Cause of traffic nightmare explained, won't be repeated

Rachel Duhaime discusses what went wrong at the Run for the Wall event May 18, when hundreds of motorcyclists rode into town without a police escort or permission to manipulate traffic flow. (DOUG McMURDO/Miner)

Rachel Duhaime discusses what went wrong at the Run for the Wall event May 18, when hundreds of motorcyclists rode into town without a police escort or permission to manipulate traffic flow. (DOUG McMURDO/Miner)

KINGMAN - The city of Kingman took a hit on a national scale following the May 18 Run for the Wall veterans event after the city declined to provide traffic control or to allow the group to fill that function.

And while City Manager John Dougherty took "full responsibility" for the logistical nightmare that befell hundreds of motorcyclists on their way from California to the Vietnam War Memorial in Washington, D.C., the city might not have deserved the black eye it received after letters highly critical of Kingman and its police department were published in the Kingman Daily Miner. They were then read and commented on by tens of thousands of visitors to the newspaper's website.

In fact, there's plenty of blame to go around. For one, Dougherty said the Arizona Department of Transportation declined to give the group a permit to exit Interstate 40 at Andy Devine Avenue - Route 66 - which is a state highway, and perform its own traffic control to allow a long line of motorcyclists to travel unfettered through a number of traffic signals as they made their way to Mother Road Harley Davidson on Beverly Avenue.

Run for the Wall organizers also can share in the blame, if blame is the correct word, if only because they couldn't meet ADOT requirements.

ADOT, said Dougherty, refused to grant the permit because Run for the Wall did not have adequate insurance. They had a $1 million policy, he said, but ADOT required a $5 million policy, which the group could not purchase.

ADOT also made it crystal clear to Kingman that if the city provided traffic control "it would be on its own" if there were an incident. Mohave County refused to join with the city, who made the decision to have the KPD stand down after advising Run for the Wall participants that they would have to follow the traffic laws or risk being cited.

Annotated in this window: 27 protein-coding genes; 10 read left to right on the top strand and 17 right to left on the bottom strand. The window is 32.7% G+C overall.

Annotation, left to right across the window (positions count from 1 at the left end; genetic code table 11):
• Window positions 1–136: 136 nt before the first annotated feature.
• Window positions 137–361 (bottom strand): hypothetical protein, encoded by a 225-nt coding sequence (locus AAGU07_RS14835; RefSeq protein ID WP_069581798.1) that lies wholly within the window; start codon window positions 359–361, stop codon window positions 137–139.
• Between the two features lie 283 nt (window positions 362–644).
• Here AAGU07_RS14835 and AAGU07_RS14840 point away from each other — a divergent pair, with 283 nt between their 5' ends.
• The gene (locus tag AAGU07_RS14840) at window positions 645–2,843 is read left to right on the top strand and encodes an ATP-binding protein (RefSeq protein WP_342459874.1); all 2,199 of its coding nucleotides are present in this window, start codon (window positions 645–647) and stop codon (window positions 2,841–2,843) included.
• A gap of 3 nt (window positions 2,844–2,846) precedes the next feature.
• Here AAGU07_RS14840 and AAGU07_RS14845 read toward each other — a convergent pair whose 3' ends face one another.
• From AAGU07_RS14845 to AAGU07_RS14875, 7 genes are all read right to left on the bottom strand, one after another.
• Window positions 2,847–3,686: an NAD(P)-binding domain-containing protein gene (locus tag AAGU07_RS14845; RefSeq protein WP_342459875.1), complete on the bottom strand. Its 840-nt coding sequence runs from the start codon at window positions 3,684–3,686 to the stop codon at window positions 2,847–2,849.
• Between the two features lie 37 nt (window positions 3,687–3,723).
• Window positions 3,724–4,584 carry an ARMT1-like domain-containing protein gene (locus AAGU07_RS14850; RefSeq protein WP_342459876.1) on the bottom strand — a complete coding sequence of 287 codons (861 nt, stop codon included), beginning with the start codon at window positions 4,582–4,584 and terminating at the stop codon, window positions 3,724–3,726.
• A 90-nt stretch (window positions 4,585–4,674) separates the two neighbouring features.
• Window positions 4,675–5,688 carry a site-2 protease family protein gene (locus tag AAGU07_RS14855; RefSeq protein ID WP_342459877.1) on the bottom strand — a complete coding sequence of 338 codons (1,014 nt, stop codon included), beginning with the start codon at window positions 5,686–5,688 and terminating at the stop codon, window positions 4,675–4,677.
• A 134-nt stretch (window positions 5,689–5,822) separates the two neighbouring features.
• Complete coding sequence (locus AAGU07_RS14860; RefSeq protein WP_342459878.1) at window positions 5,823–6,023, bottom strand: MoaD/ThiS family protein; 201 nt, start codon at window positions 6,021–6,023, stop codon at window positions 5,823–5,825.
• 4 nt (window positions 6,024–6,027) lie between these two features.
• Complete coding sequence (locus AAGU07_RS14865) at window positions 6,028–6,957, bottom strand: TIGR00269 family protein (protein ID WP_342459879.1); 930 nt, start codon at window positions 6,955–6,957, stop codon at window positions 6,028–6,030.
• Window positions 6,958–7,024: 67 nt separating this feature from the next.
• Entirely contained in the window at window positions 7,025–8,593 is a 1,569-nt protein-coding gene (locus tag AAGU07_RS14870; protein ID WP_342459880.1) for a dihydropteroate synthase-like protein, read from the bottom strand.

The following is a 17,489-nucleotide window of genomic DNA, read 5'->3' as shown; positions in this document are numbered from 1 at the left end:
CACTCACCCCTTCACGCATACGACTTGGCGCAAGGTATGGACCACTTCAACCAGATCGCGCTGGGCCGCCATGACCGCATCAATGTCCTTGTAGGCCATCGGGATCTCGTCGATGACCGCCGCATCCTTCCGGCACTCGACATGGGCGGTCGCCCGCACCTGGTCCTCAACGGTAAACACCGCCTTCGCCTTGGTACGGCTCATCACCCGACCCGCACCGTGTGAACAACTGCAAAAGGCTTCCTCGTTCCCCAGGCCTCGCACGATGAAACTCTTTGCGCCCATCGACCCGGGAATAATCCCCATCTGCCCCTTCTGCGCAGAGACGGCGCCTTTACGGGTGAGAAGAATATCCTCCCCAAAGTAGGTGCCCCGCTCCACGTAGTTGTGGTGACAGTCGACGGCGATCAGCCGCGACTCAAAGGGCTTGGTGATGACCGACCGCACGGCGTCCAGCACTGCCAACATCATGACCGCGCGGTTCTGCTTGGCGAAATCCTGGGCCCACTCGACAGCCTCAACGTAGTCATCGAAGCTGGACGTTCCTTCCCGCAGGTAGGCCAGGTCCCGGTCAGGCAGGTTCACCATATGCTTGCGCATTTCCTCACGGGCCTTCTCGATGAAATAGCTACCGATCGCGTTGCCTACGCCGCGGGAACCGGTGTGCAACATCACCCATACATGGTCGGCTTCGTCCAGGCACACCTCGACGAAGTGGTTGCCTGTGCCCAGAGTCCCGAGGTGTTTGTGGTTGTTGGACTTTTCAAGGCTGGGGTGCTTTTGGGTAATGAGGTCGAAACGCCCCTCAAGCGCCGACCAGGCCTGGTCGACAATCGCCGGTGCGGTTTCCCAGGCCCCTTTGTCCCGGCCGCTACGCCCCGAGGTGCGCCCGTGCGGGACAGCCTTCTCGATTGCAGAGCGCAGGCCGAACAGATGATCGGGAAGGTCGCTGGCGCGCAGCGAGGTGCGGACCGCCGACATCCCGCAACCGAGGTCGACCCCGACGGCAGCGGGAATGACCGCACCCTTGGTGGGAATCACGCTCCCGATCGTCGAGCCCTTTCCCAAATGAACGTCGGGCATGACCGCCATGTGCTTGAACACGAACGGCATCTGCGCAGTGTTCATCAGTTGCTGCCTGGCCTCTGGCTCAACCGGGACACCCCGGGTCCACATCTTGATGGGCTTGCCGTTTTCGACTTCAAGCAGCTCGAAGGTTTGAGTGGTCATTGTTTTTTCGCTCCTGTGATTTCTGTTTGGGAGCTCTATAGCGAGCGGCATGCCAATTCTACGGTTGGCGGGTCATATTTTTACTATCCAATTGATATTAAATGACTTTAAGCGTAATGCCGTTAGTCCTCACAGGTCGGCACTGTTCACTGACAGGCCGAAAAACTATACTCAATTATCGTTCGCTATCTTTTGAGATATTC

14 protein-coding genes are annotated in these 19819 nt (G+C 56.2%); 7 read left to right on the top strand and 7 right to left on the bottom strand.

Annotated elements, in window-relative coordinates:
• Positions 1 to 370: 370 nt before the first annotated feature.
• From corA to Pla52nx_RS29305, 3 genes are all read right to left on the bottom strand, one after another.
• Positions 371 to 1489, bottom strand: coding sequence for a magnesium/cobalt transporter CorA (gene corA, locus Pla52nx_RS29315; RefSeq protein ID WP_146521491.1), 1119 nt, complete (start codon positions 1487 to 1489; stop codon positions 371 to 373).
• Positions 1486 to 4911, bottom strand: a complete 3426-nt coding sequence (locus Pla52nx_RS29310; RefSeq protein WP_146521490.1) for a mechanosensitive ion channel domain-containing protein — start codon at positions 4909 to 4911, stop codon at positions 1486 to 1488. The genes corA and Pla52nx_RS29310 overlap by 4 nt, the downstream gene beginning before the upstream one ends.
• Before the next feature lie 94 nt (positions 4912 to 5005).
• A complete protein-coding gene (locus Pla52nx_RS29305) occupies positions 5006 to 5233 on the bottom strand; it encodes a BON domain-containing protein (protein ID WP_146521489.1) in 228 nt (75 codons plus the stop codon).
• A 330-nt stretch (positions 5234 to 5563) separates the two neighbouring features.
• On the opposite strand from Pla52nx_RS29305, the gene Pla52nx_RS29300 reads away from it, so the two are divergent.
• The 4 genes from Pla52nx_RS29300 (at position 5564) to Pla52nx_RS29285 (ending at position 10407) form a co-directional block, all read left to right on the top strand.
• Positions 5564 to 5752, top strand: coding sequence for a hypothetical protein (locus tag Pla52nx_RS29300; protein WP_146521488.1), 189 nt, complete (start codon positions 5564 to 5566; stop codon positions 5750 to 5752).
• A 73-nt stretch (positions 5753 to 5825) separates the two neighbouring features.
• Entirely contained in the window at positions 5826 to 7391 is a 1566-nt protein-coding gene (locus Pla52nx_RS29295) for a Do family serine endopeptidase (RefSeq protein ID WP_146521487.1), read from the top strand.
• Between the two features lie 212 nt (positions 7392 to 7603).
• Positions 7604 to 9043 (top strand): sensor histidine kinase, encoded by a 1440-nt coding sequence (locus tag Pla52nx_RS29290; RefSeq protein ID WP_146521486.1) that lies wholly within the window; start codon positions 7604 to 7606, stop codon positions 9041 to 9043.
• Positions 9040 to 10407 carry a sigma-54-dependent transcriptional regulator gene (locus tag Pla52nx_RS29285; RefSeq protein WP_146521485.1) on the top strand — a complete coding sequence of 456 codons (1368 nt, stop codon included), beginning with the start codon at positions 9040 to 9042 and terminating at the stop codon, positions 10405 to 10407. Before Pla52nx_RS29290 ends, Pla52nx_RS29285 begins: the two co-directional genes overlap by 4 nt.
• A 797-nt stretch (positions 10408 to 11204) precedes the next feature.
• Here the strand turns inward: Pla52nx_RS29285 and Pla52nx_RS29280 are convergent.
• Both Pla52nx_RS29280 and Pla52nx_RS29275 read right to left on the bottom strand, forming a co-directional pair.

The fallout left the city with egg on its face, said Dougherty. Local car dealership owner Martin Swanty and his son Cody called out Mayor Richard Anderson on social media, questioning the mayor's patriotism for not showing up at Mother Road Harley-Davidson. Anderson had a longstanding appointment in Flagstaff.

KPD was accused of threatening participants with jail if they ran red lights or committed other driving infractions, an assertion Deputy Police Chief Rusty Cooper said never happened.

Other letter writers said the group was fully supported when it exited the interstate at Williams and Holbrook, the only other scheduled stops in the state. That could be because no state highways were in play in those two small communities.

"We respect Run for the Wall," said Dougherty. "But they did not acquire a permit to allow traffic manipulation... with no permit, they must obey traffic laws."

"This is not a fun run," said veteran and Kingman resident Rachel Duhaime, who communicated with city officials in the days leading up to the event. She said Run for the Wall is designed to help veterans come to terms with their service and to honor those who were killed in action, missing in action or prisoners of war.

About 20 people were there to hear the city's explanation for what happened - and why - and Anderson ensured them the city supports veterans, supports the Run for the Wall and he said there won't be a repeat.

"Next year, it is going to be the event in Kingman," said Anderson.

"You guys did try to help," said Duhaime. "I want people to know that."